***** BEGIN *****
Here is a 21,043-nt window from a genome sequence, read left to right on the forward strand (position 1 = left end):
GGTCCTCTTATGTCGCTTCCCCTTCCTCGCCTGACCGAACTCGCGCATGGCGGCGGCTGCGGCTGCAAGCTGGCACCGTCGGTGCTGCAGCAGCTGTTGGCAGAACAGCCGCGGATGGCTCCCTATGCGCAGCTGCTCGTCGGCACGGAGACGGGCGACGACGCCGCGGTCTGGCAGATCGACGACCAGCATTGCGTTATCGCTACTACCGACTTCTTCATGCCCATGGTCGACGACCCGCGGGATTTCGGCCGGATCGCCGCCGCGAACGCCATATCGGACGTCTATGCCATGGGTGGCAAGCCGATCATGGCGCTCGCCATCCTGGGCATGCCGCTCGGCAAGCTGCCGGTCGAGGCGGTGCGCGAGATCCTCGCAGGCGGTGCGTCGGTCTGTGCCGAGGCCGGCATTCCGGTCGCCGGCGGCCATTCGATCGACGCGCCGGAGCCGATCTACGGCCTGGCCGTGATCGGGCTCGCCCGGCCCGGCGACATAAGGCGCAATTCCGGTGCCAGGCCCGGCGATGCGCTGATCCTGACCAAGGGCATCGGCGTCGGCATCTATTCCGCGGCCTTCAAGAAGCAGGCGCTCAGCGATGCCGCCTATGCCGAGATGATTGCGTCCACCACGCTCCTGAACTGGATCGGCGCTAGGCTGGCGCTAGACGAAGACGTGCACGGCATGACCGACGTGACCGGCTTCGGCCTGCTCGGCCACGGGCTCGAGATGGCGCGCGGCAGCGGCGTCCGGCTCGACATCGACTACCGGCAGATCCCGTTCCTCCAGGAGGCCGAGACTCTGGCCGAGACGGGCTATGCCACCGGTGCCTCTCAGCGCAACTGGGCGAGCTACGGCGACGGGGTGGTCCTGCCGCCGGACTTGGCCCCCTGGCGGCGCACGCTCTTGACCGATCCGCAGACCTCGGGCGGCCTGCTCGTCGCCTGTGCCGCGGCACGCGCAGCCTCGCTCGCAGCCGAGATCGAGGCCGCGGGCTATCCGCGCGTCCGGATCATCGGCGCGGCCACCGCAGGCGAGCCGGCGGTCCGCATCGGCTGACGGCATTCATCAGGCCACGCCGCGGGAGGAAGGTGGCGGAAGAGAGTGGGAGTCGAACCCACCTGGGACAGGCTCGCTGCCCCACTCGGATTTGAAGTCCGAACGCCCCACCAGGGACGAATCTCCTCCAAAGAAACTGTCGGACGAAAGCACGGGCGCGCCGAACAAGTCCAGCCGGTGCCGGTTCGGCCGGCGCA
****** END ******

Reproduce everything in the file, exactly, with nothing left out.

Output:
Here is a 21,043-nt window from a genome sequence, read left to right on the forward strand (position 1 = left end):
GGTCCTCTTATGTCGCTTCCCCTTCCTCGCCTGACCGAACTCGCGCATGGCGGCGGCTGCGGCTGCAAGCTGGCACCGTCGGTGCTGCAGCAGCTGTTGGCAGAACAGCCGCGGATGGCTCCCTATGCGCAGCTGCTCGTCGGCACGGAGACGGGCGACGACGCCGCGGTCTGGCAGATCGACGACCAGCATTGCGTTATCGCTACTACCGACTTCTTCATGCCCATGGTCGACGACCCGCGGGATTTCGGCCGGATCGCCGCCGCGAACGCCATATCGGACGTCTATGCCATGGGTGGCAAGCCGATCATGGCGCTCGCCATCCTGGGCATGCCGCTCGGCAAGCTGCCGGTCGAGGCGGTGCGCGAGATCCTCGCAGGCGGTGCGTCGGTCTGTGCCGAGGCCGGCATTCCGGTCGCCGGCGGCCATTCGATCGACGCGCCGGAGCCGATCTACGGCCTGGCCGTGATCGGGCTCGCCCGGCCCGGCGACATAAGGCGCAATTCCGGTGCCAGGCCCGGCGATGCGCTGATCCTGACCAAGGGCATCGGCGTCGGCATCTATTCCGCGGCCTTCAAGAAGCAGGCGCTCAGCGATGCCGCCTATGCCGAGATGATTGCGTCCACCACGCTCCTGAACTGGATCGGCGCTAGGCTGGCGCTAGACGAAGACGTGCACGGCATGACCGACGTGACCGGCTTCGGCCTGCTCGGCCACGGGCTCGAGATGGCGCGCGGCAGCGGCGTCCGGCTCGACATCGACTACCGGCAGATCCCGTTCCTCCAGGAGGCCGAGACTCTGGCCGAGACGGGCTATGCCACCGGTGCCTCTCAGCGCAACTGGGCGAGCTACGGCGACGGGGTGGTCCTGCCGCCGGACTTGGCCCCCTGGCGGCGCACGCTCTTGACCGATCCGCAGACCTCGGGCGGCCTGCTCGTCGCCTGTGCCGCGGCACGCGCAGCCTCGCTCGCAGCCGAGATCGAGGCCGCGGGCTATCCGCGCGTCCGGATCATCGGCGCGGCCACCGCAGGCGAGCCGGCGGTCCGCATCGGCTGACGGCATTCATCAGGCCACGCCGCGGGAGGAAGGTGGCGGAAGAGAGTGGGAGTCGAACCCACCTGGGACAGGCTCGCTGCCCCACTCGGATTTGAAGTCCGAACGCCCCACCAGGGACGAATCTCCTCCAAAGAAACTGTCGGACGAAAGCACGGGCGCGCCGAACAAGTCCAGCCGGTGCCGGTTCGGCCGGCGCA